Then things get really cool with that load of ICE in the cargo bed. Hit a switch and the bedcover scissors skyward to reveal an array of monitors. This portion of the buildup took six months to get the custom cover to work properly.

"I realized I had 6 feet of hidden real estate under that cover, and I wanted to build something that hadn't been done before," Jonas says. "That meant refabricating the Electrashade unit, which was originally designed for a fullsize truck. I wanted it to fit inside, instead of on top of, the bedrail, so it would suck down tonneau cover. The framework is all custom. It normally mounts on top of the bedrail. So we stripped it down, and rebuilt it to fit inside between the rails instead of on top."

There is so much ICE on this truck, you could turn it into an rolling electronics store. In addition to the 7-inch monitor in the dashboard, there are four other 5-inch monitors in the doors, so when they're open, the screens face both front and rear. With a pair of 17-inch flatscreens and a 7-incher in the rear, that brings the total to eight monitors in all. Why so many? Well, when you have three DVD players (in the head unit, the overhead, and PlayStation 2), you need extra displays, right?

For blasting out the tunes, you can't miss the four 10-inch subwoofers mounted in Sub-Zone boxes, plus two 9-inch three-way components speakers and four 6-inch components. Driving the speakers are six Sony amps: four 800-watt and two 600-watt units with crossovers. As you might imagine, they drain a little bit of juice, so Scosche supplied a pair of 1,100-amp dry-cell gel batteries, and there's a 110-volt power supply from Cascade audio as well to plug in at shows.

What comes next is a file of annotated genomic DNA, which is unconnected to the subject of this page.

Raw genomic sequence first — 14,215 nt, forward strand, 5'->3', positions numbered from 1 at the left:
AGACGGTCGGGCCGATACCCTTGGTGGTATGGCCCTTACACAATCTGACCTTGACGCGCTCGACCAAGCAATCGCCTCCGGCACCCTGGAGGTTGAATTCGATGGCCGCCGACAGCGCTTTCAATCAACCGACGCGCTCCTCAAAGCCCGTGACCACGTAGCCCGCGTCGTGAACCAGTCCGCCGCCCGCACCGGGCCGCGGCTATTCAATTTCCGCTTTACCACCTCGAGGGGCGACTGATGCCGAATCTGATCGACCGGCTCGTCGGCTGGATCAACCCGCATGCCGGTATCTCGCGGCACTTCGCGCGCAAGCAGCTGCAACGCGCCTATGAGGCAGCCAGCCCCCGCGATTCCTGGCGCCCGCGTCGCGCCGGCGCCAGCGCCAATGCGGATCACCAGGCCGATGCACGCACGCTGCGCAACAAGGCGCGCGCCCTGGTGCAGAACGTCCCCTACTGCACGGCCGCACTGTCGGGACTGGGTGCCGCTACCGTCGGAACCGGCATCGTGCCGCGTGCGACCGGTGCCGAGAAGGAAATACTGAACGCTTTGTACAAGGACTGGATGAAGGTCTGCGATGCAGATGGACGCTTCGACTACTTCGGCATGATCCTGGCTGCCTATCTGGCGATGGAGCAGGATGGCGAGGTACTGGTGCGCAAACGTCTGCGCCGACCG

Dressing-up the interior are Woodview brushed-aluminum dash inserts, along with Katzkin two-tone gray-and-black upholstery on Scat Enterprises seats and tracks. Rod Doors supplied interior trim and fabricated universal molds speaker enclosures.

Of course, you've got to see and hear it all to really appreciate the sensory overload and sonic boom of the Sony Dreamscape system. It produces an audiovisual explosion of epic proportions. At the Pomona Roadster Show, spectators lined up three deep to play the video. And when the audiovisual system kicked on, it emptied all the nearby booths.

More than 200 pounds of wire and six sheets of 4x8-feet MDF (medium density fiberboard) went into this ICE chest. Altogether, this Colorado hauls an extra 1,000 pounds of weight, which required adding some Airaid airbags in the rearend and two bottles of go-juice from Nitrous Works. Even so, this rolling ICE chest is still a cruiser, not a muscle truck. "It may not be the fastest Colorado out of the hole," Jonas laughs, "but it sure is the loudest."